As the others said, I hardly go into the menus because most common things are on individual buttons. I only go in really to change the length of the countdown timer (about once per year), or to switch between remote flash and onboard flash (about once a month). The menus are easy for these things.
    D800, D300, D90, 24-70 f2.8, 70-200VR f2.8, 300 F4, 105 micro, 16-85VR, 50mm 1.8, Tammy 90 macro, 70-300VR, SB900, 2xSB600, MB-D10, 055XPROB 322RC2. New computers to run photoshop faster. C&C always appreciated. PhotoGallery
    Pressing the shutter is the start of the process - Joe McNally ... Buying the body is the start of the process - Dread Pirate

  6. #6
    Join Date
    Oct 2010
    Posts
    25
    Perhaps I am over-sensitive about the menus. This could be the result of the trauma
    I still experience with my Nikon Coolpix 8700. Every time I browse the menus
    I have the feeling it is the first time and some items seem to be hidden on purpose!
    The 8700 doesn't have much buttons, so it propably less of an item with a DSLR.
    Willy

  7. #7
    Join Date
    Aug 2009
    Posts
    326
    Willy,

    I started with DSLRs with a Sony A200. The camera was fine, but it had few dedicated buttons. The menus were pretty logically arranged, so it was fairly easy to find things. I thought it was all OK at first, but then I started getting aggravated with having to hunt for things in the menus. For example, it lacked a second command wheel, so changing either the shutter speed or aperture in Manual mode was a pain.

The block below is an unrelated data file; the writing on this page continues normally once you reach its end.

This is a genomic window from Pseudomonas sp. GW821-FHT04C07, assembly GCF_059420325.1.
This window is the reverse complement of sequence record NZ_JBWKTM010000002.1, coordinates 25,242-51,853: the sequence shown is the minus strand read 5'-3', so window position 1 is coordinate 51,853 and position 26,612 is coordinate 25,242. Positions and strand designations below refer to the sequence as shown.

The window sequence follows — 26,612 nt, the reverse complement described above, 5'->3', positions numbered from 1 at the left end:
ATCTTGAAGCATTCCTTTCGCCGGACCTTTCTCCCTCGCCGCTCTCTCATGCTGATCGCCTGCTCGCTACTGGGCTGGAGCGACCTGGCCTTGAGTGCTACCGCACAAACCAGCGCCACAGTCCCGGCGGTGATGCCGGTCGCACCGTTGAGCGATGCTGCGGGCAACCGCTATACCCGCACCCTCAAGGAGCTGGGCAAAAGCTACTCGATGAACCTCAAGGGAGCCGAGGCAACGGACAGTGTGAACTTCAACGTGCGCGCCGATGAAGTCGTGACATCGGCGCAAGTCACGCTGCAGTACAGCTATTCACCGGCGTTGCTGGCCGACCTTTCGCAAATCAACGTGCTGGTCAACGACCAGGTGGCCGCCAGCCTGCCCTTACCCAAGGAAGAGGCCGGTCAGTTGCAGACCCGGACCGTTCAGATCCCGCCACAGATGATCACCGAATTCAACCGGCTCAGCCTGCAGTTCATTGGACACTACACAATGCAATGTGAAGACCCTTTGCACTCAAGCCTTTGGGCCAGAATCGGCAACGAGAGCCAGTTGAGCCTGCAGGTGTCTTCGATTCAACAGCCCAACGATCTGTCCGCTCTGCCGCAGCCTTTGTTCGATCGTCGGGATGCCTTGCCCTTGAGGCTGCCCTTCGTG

Then I bought a Nikon D90, and that made a big difference. It has more dedicated buttons and two command wheels. Making changes is extremely easy (it's even easier with more expensive models because they have even more dedicated buttons), and I hardly ever go into the menus.

    Another thing that is even more important: play with the cameras at a store. When I was looking at new DSLRs, I had narrowed my choices down to either a Canon 50D or Nikon D90. I chose the D90 because it just felt better to me in my hands. It was also lighter. Either system is good, and I didn't care about the brand. It just felt more comfortable, and I don't regret my decision one bit.

    JR

  8. #8
    Join Date
    Oct 2010
    Posts
    25
    Weight is indeed an important factor to me in the sense that if my equipment would become
    to heavy to my taste, it would possibly be used less "in the field". The problem is
    that I can't persuade my wife to carry my stuff, I have to carry it myself
    This is one of the reasons I am thinking about the Canon 550D with 18-135mm kit lens.
    With this combo, I would be able to keep weight around 1Kg.
    However, in the mean time I have been taking a closer look at the 60D also.
    It seems that Canon equipment is lighter in general than Nikons. Nikon also doesn't offer
    a VR lens in the range 18-135mm, I would have to take a 18-200mm, again adding weight.
    I wonder where this will end
    Willy

  9. #9
    Join Date
    Dec 2006
    Location
    God's Country - Australia
    Posts
    10,424
    Quote Originally Posted by Willy View Post
    I wonder where this will end
    Willy
    it doesnt.
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  10. #10
    Join Date
    Oct 2010
    Posts
    25
    I'm afraid you may be right. Painfull but true